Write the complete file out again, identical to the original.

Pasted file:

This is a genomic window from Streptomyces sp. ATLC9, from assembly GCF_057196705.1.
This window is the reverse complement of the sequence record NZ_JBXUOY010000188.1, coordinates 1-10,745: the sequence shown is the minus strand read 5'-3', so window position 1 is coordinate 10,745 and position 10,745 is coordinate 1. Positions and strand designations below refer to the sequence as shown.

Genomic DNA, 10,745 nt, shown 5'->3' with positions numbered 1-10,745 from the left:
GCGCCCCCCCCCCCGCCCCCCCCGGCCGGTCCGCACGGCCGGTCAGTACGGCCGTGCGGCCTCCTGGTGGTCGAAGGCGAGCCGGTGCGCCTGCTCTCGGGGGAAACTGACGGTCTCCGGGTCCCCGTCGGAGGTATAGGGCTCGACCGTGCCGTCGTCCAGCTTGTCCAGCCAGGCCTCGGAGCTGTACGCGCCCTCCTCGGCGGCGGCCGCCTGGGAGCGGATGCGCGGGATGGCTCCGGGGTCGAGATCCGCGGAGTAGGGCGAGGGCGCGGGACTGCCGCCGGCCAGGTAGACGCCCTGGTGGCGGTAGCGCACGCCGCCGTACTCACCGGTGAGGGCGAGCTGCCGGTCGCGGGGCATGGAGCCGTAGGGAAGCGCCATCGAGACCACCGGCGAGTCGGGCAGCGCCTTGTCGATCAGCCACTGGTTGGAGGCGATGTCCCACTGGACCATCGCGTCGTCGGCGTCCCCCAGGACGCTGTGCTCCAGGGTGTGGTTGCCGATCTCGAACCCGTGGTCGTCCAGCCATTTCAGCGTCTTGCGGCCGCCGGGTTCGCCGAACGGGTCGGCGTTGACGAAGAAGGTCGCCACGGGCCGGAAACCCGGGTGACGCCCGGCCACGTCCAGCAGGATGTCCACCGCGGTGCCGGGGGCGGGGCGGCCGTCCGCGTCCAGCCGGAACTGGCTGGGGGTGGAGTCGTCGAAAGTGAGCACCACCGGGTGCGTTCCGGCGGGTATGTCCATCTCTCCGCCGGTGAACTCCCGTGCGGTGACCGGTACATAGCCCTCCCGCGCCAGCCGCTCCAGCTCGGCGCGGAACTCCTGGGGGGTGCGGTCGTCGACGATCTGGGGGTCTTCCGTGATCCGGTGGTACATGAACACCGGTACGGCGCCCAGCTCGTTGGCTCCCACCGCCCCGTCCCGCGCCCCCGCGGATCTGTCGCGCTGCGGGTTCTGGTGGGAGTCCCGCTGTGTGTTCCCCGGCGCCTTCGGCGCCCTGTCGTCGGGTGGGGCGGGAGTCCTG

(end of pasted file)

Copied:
This is a genomic window from Streptomyces sp. ATLC9, from assembly GCF_057196705.1.
This window is the reverse complement of the sequence record NZ_JBXUOY010000188.1, coordinates 1-10,745: the sequence shown is the minus strand read 5'-3', so window position 1 is coordinate 10,745 and position 10,745 is coordinate 1. Positions and strand designations below refer to the sequence as shown.

Genomic DNA, 10,745 nt, shown 5'->3' with positions numbered 1-10,745 from the left:
GCGCCCCCCCCCCCGCCCCCCCCGGCCGGTCCGCACGGCCGGTCAGTACGGCCGTGCGGCCTCCTGGTGGTCGAAGGCGAGCCGGTGCGCCTGCTCTCGGGGGAAACTGACGGTCTCCGGGTCCCCGTCGGAGGTATAGGGCTCGACCGTGCCGTCGTCCAGCTTGTCCAGCCAGGCCTCGGAGCTGTACGCGCCCTCCTCGGCGGCGGCCGCCTGGGAGCGGATGCGCGGGATGGCTCCGGGGTCGAGATCCGCGGAGTAGGGCGAGGGCGCGGGACTGCCGCCGGCCAGGTAGACGCCCTGGTGGCGGTAGCGCACGCCGCCGTACTCACCGGTGAGGGCGAGCTGCCGGTCGCGGGGCATGGAGCCGTAGGGAAGCGCCATCGAGACCACCGGCGAGTCGGGCAGCGCCTTGTCGATCAGCCACTGGTTGGAGGCGATGTCCCACTGGACCATCGCGTCGTCGGCGTCCCCCAGGACGCTGTGCTCCAGGGTGTGGTTGCCGATCTCGAACCCGTGGTCGTCCAGCCATTTCAGCGTCTTGCGGCCGCCGGGTTCGCCGAACGGGTCGGCGTTGACGAAGAAGGTCGCCACGGGCCGGAAACCCGGGTGACGCCCGGCCACGTCCAGCAGGATGTCCACCGCGGTGCCGGGGGCGGGGCGGCCGTCCGCGTCCAGCCGGAACTGGCTGGGGGTGGAGTCGTCGAAAGTGAGCACCACCGGGTGCGTTCCGGCGGGTATGTCCATCTCTCCGCCGGTGAACTCCCGTGCGGTGACCGGTACATAGCCCTCCCGCGCCAGCCGCTCCAGCTCGGCGCGGAACTCCTGGGGGGTGCGGTCGTCGACGATCTGGGGGTCTTCCGTGATCCGGTGGTACATGAACACCGGTACGGCGCCCAGCTCGTTGGCTCCCACCGCCCCGTCCCGCGCCCCCGCGGATCTGTCGCGCTGCGGGTTCTGGTGGGAGTCCCGCTGTGTGTTCCCCGGCGCCTTCGGCGCCCTGTCGTCGGGTGGGGCGGGAGTCCTG